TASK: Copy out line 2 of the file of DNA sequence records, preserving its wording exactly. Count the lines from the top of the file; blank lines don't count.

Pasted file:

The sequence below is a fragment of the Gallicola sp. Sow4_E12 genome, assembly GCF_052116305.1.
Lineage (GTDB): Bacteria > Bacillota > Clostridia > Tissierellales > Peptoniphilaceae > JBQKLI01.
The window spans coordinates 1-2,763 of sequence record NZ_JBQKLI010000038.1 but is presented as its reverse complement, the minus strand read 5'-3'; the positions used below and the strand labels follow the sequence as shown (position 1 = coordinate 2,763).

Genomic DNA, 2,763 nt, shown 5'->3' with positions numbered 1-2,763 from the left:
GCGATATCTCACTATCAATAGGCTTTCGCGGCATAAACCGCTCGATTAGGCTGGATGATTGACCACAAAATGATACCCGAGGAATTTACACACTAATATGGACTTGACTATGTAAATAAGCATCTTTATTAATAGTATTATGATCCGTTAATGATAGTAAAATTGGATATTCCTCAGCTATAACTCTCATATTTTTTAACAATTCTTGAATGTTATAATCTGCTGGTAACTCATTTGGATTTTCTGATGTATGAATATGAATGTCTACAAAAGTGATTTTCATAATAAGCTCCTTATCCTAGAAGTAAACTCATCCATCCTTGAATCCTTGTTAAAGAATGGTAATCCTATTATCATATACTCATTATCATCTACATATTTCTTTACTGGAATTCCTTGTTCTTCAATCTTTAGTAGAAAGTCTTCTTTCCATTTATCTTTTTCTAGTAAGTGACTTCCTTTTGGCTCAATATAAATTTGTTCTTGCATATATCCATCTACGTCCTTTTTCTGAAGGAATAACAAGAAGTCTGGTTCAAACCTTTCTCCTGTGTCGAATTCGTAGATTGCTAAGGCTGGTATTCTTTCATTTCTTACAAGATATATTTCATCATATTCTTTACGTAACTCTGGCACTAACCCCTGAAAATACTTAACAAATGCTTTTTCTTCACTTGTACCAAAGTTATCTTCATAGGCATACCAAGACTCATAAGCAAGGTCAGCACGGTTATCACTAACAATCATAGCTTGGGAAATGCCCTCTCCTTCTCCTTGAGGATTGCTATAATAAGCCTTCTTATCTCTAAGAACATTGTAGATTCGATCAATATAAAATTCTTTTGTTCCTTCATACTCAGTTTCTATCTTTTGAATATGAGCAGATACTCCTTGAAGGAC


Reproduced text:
Lineage (GTDB): Bacteria > Bacillota > Clostridia > Tissierellales > Peptoniphilaceae > JBQKLI01.